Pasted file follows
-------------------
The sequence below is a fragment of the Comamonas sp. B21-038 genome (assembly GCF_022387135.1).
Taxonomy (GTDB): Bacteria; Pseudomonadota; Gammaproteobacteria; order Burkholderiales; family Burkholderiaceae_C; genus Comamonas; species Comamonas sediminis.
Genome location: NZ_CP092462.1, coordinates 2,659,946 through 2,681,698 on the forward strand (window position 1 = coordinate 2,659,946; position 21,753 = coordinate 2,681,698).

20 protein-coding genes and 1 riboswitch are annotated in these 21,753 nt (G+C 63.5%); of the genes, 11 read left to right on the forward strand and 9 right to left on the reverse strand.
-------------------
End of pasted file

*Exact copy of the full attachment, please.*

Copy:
The sequence below is a fragment of the Comamonas sp. B21-038 genome (assembly GCF_022387135.1).
Taxonomy (GTDB): Bacteria; Pseudomonadota; Gammaproteobacteria; order Burkholderiales; family Burkholderiaceae_C; genus Comamonas; species Comamonas sediminis.
Genome location: NZ_CP092462.1, coordinates 2,659,946 through 2,681,698 on the forward strand (window position 1 = coordinate 2,659,946; position 21,753 = coordinate 2,681,698).

20 protein-coding genes and 1 riboswitch are annotated in these 21,753 nt (G+C 63.5%); of the genes, 11 read left to right on the forward strand and 9 right to left on the reverse strand.